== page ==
When the sun rose on April 16, 2019, the skyline of Paris had changed. The previous afternoon, a fire began in the attic of the Notre-Dame de Paris cathedral that raged for over 15 hours, consuming much of the roof and collapsing the 160-year-old spire onto the stone vault ceiling below, causing additional damage. And while the largest of them remained undamaged, the bells of Notre Dame, iconic to millions around the world, fell silent.
Thanks to the existence of highly detailed digital blueprints and support from the French government and numerous donors, plans to rebuild Notre-Dame de Paris are already underway. But it could take as long as 20 to 40 years, according to some estimates, to restore the 856-year-old cathedral and allow visitors to experience it as it was in the past. Other buildings of historic, artistic, or spiritual significance cannot count on even that good fortune. In the absence of plans, access to historic materials, and major financial support, many buildings cannot be rebuilt after a major catastrophe, and even if they can, they are rarely restored exactly how they were. The building is changed, and often the experience of being in the building is changed with it.
Long before coming to Ann Arbor, Rackham and Taubman College of Architecture and Urban Planning Ph.D. candidate Alaa Algargoosh was interested in how technology can help us understand the acoustic environment of a building, and therefore enhance the experience and well-being of the people who use it. As a master’s student at the University of Dammam in Saudi Arabia, she developed a cymatic diffuser—a panel that uses advanced technology, sustainable materials, and no energy to reduce sound defects like echoes without diminishing the overall sound energy in a room—for which she was recently named one of the Innovators Under 35 by MIT Technology Review. Now, she’s applying her expertise in aural architecture to understanding—and preserving—the acoustics of important places of worship in Michigan and beyond.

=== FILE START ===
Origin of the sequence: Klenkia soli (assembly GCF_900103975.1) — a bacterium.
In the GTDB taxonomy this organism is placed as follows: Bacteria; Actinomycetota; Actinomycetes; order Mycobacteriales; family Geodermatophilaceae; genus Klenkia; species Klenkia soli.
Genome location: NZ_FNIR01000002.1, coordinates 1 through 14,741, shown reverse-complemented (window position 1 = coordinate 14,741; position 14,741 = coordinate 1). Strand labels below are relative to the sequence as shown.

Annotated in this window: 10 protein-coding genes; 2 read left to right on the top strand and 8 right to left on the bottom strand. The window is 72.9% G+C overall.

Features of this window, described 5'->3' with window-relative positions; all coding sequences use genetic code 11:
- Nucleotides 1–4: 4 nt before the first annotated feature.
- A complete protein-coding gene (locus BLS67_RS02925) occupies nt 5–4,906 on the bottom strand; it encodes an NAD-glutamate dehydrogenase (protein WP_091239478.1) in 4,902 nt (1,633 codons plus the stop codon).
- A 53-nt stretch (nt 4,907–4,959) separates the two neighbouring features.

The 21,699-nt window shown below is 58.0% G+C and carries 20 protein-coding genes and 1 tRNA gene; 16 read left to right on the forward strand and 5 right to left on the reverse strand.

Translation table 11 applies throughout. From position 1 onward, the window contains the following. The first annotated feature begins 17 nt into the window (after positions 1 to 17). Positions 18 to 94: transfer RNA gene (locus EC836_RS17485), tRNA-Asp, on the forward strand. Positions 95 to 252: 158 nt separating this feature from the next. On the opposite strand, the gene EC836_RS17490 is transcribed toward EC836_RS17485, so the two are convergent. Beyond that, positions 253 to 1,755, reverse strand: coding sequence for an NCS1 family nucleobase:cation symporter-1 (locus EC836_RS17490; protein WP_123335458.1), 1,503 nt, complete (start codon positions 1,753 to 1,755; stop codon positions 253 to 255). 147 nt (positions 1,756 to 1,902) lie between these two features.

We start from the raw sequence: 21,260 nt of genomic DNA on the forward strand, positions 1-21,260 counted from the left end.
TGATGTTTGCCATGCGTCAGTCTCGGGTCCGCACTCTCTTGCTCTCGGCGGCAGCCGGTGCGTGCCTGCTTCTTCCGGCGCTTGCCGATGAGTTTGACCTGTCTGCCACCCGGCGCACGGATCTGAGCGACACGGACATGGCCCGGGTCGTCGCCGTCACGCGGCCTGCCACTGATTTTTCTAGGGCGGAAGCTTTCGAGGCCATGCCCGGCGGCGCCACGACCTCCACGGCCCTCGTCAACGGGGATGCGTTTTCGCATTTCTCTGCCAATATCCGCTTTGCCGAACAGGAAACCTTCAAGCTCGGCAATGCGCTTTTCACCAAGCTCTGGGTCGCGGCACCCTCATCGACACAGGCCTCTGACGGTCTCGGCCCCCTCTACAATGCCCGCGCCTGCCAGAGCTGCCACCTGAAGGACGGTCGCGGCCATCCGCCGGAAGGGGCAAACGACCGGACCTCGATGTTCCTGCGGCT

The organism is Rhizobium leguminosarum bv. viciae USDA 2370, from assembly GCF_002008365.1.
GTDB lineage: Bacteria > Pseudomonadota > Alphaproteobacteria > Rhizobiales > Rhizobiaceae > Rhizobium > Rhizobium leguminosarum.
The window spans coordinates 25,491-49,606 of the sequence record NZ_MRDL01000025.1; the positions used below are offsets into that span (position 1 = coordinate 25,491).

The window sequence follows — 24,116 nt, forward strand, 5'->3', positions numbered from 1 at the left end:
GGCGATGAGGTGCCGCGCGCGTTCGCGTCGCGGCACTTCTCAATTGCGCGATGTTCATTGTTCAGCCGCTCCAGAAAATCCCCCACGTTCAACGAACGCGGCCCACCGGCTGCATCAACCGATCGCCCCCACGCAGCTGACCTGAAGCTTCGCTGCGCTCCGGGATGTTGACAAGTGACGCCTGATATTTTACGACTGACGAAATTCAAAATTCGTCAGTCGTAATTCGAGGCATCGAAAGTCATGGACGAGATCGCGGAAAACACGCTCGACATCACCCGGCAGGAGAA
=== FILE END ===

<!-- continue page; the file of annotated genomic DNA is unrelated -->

“There’s a lot of research showing how the acoustics of a space impact the experience of listening to a specific performance there,” Algargoosh says. “To preserve that performance, you need to preserve the conditions in which it was experienced. Modern technologies have the potential to let us do that even when the building is changed or even destroyed.”
While much of the research on architectural acoustics is focused on the physical aspects of buildings, Algargoosh says much less is known about how the cultural background of a building influences our perception of sound. And worship spaces, she says, are places where the cultural background holds the foremost importance.
Her interest in the subject is personal as much as it is academic. Algargoosh’s native Saudi Arabia is home to over 94,000 mosques, but she has found very few guidelines for how to design mosques with acoustics in mind. As Islamic worship does not rely on music the way Christian services often do, existing guidelines for churches would not yield the same results. In order to help architects better understand how to design buildings with sound in mind, she decided to recreate them.
Working with Taubman associate professors Mojtaba Navvab and Claire Zimmerman, Algargoosh identified four sites in Detroit and Dearborn—the Islamic Center of America, the Islamic Center of Detroit, Breakers Covenant Church International, and New Bethel Baptist Church—as the focus of her research. She and her collaborator, fellow architecture Ph.D. candidate Babak Soleimani, visited each building, filming their interiors with 360-degree cameras. They used recordings of Islamic recitation and Christian hymns, the focal aural experiences of their respective worship services, in two different formats. First, they used studio recordings from an anechoic chamber—a room without any kind of reflection that allows the pure sound to be captured on its own. Then, they recorded them on-site using binaural technology, which mimics the way sound is received by the human ear to create a more realistic experience.